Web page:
Since the mid-1980s, Taiwan and mainland China have witnessed a sustained resurgence of academic and intellectual interest in ruxue - "Confucianism" - variously conceived as a form of culture, an ideology, a system of learning, and a tradition of normative values. This discourse has led to a proliferation of contending conceptions of ruxue, as well as proposals for rejuvenating it to make it a vital cultural and psycho-spiritual resource in the modern world.This study aims to show how ruxue has been conceived in order to assess the achievements of this enterprise; to identify which aspects of ruxue thought and values academics find viable, and why; to highlight the dynamics involved in the ongoing cross-fertilization between academics in China and Taiwan; and to examine the relationship between these activities and cultural nationalism.Four key arguments are developed. First, the process of intellectual cross-fertilization and rivalry between scholars has served to sustain academic interest in ruxue. Second, contrary to conventional wisdom, party-state support in the PRC does not underpin the continuing academic discourse on ruxue.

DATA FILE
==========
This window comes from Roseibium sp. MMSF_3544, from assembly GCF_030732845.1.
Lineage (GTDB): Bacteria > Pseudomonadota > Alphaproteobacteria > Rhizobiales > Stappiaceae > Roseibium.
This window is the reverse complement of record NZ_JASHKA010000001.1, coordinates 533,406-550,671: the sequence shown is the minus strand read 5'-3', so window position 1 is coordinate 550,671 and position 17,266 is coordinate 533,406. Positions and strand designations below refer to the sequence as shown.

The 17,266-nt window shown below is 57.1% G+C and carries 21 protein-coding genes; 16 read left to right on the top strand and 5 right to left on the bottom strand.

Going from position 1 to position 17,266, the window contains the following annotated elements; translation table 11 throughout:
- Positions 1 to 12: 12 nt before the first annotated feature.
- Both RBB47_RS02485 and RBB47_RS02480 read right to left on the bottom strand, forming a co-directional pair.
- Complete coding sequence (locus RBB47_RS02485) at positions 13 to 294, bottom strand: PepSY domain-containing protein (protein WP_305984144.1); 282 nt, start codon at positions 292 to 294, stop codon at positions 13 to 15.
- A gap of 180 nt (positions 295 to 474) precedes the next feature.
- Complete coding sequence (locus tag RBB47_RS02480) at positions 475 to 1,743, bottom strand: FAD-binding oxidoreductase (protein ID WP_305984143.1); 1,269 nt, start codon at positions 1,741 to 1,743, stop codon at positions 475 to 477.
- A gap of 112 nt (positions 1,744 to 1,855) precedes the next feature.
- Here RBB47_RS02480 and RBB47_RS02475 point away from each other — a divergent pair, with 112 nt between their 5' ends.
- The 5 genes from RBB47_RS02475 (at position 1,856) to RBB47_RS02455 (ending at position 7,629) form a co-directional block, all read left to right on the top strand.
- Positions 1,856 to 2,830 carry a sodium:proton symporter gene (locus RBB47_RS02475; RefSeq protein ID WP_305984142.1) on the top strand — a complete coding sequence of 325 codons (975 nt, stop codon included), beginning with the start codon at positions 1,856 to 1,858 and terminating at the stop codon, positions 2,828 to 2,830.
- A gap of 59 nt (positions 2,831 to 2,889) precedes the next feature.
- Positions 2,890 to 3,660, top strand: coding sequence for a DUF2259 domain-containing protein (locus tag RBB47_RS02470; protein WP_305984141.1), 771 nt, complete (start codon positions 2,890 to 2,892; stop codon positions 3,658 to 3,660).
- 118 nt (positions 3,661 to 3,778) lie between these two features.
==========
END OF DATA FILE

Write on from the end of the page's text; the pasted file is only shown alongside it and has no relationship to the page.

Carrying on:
Third, cultural nationalism, rather than state nationalism, better explains the nature of this activity. Fourth, academic discourse on ruxue provides little evidence of robust philosophical creativity.
John Makeham is Reader in Chinese Studies at The Australian National University.